Certification of Dassault’s 69,000-pound (maximum takeoff weight) 7X remains on track for early next year. Although the 7X has yet to be certified, more than 40 of the $39.2 million long-range trijets are already in various stages of production.
NBAA Convention News » October 17, 2006
Universal Weather and Aviation is unveiling several new services and tools here at NBAA’06 at Booth No. 209. Its 2007 UVTripPlanner software release is making its debut, along with an interactive CD-ROM version. Visitors also can see the prototype Web-based version of UVTripPlanner.
When Donald Duncan founded Duncan Aviation in 1956, the business was a sales-driven one, with all other activities advancing the goal of selling airplanes. As the business expanded to include more members of Duncan’s family, the emphasis shifted.
Light-emitting diodes (LED) as the backlighting source for glass avionics? Thanks to a patented design from Sandel Avionics, that’s precisely what the Vista, Calif. avionics maker is introducing here this week.
There are 12 very light jets currently in development, in flight-test or recently certified. Nearly all are clean-sheet designs, which typically consume more money and time than do derivatives, illustrating the faith manufacturers (and would-be manufacturers) have in this emerging market.
European charter operators are expressing increasing frustration about what they have come to regard as anti-competitive restrictions on their ability to fly in and out of the U.S.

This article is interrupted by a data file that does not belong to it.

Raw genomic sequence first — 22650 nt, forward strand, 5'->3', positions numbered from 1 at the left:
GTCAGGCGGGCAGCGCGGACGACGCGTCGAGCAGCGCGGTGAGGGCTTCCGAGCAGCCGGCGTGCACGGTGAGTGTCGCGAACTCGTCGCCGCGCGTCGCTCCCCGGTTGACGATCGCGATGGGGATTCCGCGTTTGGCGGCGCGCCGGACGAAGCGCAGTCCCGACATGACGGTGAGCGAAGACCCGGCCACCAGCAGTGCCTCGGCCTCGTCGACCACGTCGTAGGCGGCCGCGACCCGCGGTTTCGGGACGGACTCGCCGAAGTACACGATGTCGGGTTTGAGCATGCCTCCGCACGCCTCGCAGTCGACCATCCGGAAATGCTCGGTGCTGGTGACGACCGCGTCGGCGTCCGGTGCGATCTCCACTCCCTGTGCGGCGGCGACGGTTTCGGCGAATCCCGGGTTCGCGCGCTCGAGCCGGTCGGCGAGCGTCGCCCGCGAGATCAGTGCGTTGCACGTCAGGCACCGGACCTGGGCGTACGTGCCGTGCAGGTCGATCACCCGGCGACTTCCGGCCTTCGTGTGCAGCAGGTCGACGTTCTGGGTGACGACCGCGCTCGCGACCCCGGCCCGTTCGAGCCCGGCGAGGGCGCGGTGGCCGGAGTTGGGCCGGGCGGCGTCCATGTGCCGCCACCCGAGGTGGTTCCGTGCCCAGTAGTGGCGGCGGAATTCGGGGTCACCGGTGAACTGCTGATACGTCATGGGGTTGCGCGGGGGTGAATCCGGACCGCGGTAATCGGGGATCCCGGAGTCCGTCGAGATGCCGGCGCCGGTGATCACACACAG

Bombardier Aerospace earlier this month kicked off its 10th annual Safety Standdown in Wichita. For the first time, the event was fully endorsed by NBAA.
One year after Embraer announced that it was jumping into the VLJ and light jet markets with a capital commitment of more than $200 million, the company has built a solid order book for its Phenom 100 and Phenom 300 models. The latest major order before the NBAA Convention was announced last month when Embraer revealed that Houston-based Magnum Jet has placed a $137 million order for 50 Phenom 100s and options for 50 more.
Despite a rash of accidents in June involving U.S.-registered turbine business airplanes, there were fewer fatalities in the first six months of this year than in the same period last year, according to safety analyst Robert E. Breiling Associates of Boca Raton, Fla. However, the number of fatal accidents involving U.S.-owned business jets increased while those involving business turboprops remained unchanged.
Less than a year from its planned service entry next September, the all-composite Grob SPn light jet is preparing to make a serious push on the North American marketplace with new sales and product support initiatives being announced this week.